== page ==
During the 2012 primary season, we have had a good amount of talk about Rep. Ron Paul (R-Tx.) and his “unelectability.” Granted, it has not been quite as severe as in the past, but the question has remained relevant and has a habit of popping up here and there. Another recently published article explains why Paul supporters should go out and rally around a more “electable candidate” for 2016. Questions about electability have also turned into fears of a third-party campaign which would draw votes from the Republican nominee.
All of this, however, focuses a bit too much on the present. Yes, Rep. Paul is unelectable: He sounds unorganized, looks unpresentable, and carries a message which does not easily mesh with Republican or Democratic voters. Indeed, it is not simply the man that is unelectable, but also his message; we are not quite ready to relinquish the fundamental belief that government exists to gives us what we feel entitled to.
Right or wrong, that is our state of affairs. So why does Paul do what he does? Simple: He aims to create a brand.
There is recent speculation about an alleged “friendliness” between Ron Paul and Mitt Romney, but in light of the idea of his brand, there is another interpretation: Paul wants to avoid any “competing brand” of conservativism. Even if Romney ends up taking the nomination, it would be much better if he took it with primary opposition from Paul instead of someone like Rick Santorum. This gives more publicity to the “Paul brand,” and it allows for someone like Rand Paul (R-Ky.) to pick up the argument later.
This is why it would also be surprising for Rand Paul to accept a vice presidential nomination from Mitt Romney: It would compromise his ability to work towards a presidential nomination later on. Above all else, this brand seeks what any brand would: autonomy.
So Ron Paul will not drop out, he will not seek a third-party campaign, and his son will not accept a nomination for the vice presidency; all of these things run contrary to the larger goal of redefining American conservativism for a people who have drifted away from it. What he will do is keep raising money, attending debates, and building his base of energetic supporters.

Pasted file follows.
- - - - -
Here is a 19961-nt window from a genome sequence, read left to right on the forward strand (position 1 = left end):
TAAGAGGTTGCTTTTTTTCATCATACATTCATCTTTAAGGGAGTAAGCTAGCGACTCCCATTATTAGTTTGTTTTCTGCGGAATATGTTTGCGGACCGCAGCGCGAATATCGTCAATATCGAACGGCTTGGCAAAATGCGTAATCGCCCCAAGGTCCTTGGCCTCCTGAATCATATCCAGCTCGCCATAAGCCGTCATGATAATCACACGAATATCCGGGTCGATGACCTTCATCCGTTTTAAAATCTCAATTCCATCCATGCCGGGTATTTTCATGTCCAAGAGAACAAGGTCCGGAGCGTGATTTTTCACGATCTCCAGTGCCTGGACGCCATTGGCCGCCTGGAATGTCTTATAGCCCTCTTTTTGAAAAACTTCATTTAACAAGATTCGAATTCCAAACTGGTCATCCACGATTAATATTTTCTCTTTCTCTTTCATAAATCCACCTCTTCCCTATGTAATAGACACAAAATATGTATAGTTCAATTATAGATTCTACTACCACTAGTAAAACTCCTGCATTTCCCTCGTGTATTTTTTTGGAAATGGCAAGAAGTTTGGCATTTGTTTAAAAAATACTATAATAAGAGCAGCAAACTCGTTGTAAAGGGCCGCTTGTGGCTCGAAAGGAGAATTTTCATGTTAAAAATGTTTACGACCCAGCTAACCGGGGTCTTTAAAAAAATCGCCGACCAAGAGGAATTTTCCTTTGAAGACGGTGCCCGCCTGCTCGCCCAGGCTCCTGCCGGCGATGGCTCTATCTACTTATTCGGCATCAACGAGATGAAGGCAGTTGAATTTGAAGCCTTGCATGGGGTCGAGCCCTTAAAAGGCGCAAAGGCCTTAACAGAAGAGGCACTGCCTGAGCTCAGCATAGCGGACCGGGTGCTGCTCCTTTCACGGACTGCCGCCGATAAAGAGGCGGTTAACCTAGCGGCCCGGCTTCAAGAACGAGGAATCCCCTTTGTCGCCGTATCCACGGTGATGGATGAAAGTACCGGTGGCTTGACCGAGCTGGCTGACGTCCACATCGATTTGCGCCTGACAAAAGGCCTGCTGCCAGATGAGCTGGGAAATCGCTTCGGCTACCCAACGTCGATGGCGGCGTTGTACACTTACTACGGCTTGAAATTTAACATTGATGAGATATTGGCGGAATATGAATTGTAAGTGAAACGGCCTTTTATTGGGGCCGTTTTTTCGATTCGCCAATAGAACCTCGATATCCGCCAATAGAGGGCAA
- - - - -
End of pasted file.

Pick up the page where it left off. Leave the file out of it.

This approach prompted commentator Wayne Root to offer Mitt Romney some unsolicited advice. “The GOP,” he writes, “needs Ron Paul. You need his Libertarian supporters. You desperately need a shot in the arm – the energy, passion and excitement that Paul's youth vote brings to your campaign. Disregard them at your own peril.”
Of course, even this advice operates under the false assumption that either Ron or Rand Paul have a need for Romney’s open arms – they don’t. After four years, Paul’s numbers have seen huge jumps. Should the economic situation worsen (it will) or the overseas obligations increase (they will), could anyone doubt the viability of a future Rand Paul campaign?
Putting the Paul campaign in perspective is important, not only for the Republican establishment that is worried about the effect he may have on a general election, but also for those who have worked energetically for his campaign during the last four or five years. Republicans, after all, may have another Paul on their hands coming 2016.
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